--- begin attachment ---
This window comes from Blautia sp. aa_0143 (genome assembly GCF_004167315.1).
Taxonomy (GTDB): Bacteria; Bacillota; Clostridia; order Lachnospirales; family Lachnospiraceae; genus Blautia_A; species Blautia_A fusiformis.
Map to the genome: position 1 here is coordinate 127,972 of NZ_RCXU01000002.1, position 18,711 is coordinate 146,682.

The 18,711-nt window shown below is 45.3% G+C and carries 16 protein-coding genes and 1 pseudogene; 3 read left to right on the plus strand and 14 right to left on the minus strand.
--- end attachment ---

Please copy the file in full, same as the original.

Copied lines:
This window comes from Blautia sp. aa_0143 (genome assembly GCF_004167315.1).
Taxonomy (GTDB): Bacteria; Bacillota; Clostridia; order Lachnospirales; family Lachnospiraceae; genus Blautia_A; species Blautia_A fusiformis.
Map to the genome: position 1 here is coordinate 127,972 of NZ_RCXU01000002.1, position 18,711 is coordinate 146,682.

The 18,711-nt window shown below is 45.3% G+C and carries 16 protein-coding genes and 1 pseudogene; 3 read left to right on the plus strand and 14 right to left on the minus strand.